These, Charlie’s, and many other similar cases I could recite, involving profoundly ill people of all ages, are examples of what is known in the bioethics trade as “futile care” or “medical futility”—or, as I call it, futile-care theory. FCT authorizes doctors to refuse or withdraw wanted life-sustaining medical treatment over the objections of family and patients when the doctors and/or a bioethics committee believe that the patient’s quality of life makes that life not worth living—or, lurking in the subtext, not worth the resources required to sustain it.
A couple of important points need to be made: We are not talking about an intervention without a potential physiological benefit to the patient—a medical determination. Rather, FCT constitutes a value judgment. As bioethicist Dr. Stuart Youngner once put it, “futility determinations will inevitably involve value judgments about: 1) whether low probability chances are worth taking; and 2) whether certain lives are of a quality worth living.”
Worse, FCT empowers strangers to make medicine’s most important and intimate health-care decisions. Deciding whether to accept or reject life-sustaining care is one of the most difficult medical choices. Under FCT, a patient’s decision—whether it be the desire of an infant patient’s guardians or written in an adult patient’s advance directive—matters less than institutional and professional opinions.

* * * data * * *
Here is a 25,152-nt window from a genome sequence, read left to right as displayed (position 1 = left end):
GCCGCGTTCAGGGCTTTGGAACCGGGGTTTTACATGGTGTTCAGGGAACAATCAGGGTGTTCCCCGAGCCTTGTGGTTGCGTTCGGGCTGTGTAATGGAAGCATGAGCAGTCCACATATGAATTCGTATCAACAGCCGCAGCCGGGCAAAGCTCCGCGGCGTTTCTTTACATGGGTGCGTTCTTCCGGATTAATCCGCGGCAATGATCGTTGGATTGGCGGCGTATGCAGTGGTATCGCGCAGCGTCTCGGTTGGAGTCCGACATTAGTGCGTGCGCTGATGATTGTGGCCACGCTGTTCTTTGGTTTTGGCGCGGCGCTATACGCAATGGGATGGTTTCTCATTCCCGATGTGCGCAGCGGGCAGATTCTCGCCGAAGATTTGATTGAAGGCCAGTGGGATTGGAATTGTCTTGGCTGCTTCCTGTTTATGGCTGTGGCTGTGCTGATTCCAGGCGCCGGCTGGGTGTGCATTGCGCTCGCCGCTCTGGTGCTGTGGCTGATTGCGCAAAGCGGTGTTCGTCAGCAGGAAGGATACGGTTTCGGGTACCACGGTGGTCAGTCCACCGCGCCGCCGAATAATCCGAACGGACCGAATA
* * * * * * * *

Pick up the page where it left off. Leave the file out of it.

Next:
Given all that, Charlie Gard’s heartbreaking situation is not surprising. However, until Charlie’s case, the patient or family has always had the option of finding alternative care. The hospital refusing Ryan’s dialysis did not seek to prevent his transfer. Neither did the hospital in the Baby Joseph controversy.
This is where Charlie Gard’s case is breaking new and even more authoritarian ground. Not only are doctors and judges forcing Charlie off life-support; they are also declaring that their ethics rule over Charlie’s life, even if the parents—Chris and Connie Gard—find alternative care. As far as I know, this is unprecedented in futile-care controversies.
Chris and Connie have raised more than $1 million through crowdfunding to pay for Charlie to be flown to the United States for an experimental treatment that has shown some potential in other mitochondrial conditions. If that course proves impossible, they just want to take their baby home so he can die there instead of in a pediatric ICU. But the hospital administration refuses to permit Charlie to be discharged! And the courts have agreed, based on a determination of what doctors and lawyers believe to be Charlie’s “best interests.”
The only silver lining in this tragedy is that a very sick baby’s life still has the power to move hearts. Not only have Chris and Connie received tremendous popular support internationally, but they are also being backed by two of the most visible leaders in the world: Pope Francis and Donald Trump.
The refusal to allow Charlie’s parents to remove their baby boy from the hospital is an act of bioethical aggression that will extend futile-care controversies, creating a duty to die at the time and place of doctors’ choosing. And that raises a crucial liberty question: Whose baby is Charlie Gard? His parents’? Or are sick babies—and others facing futile-care impositions—ultimately owned by the hospital and the state?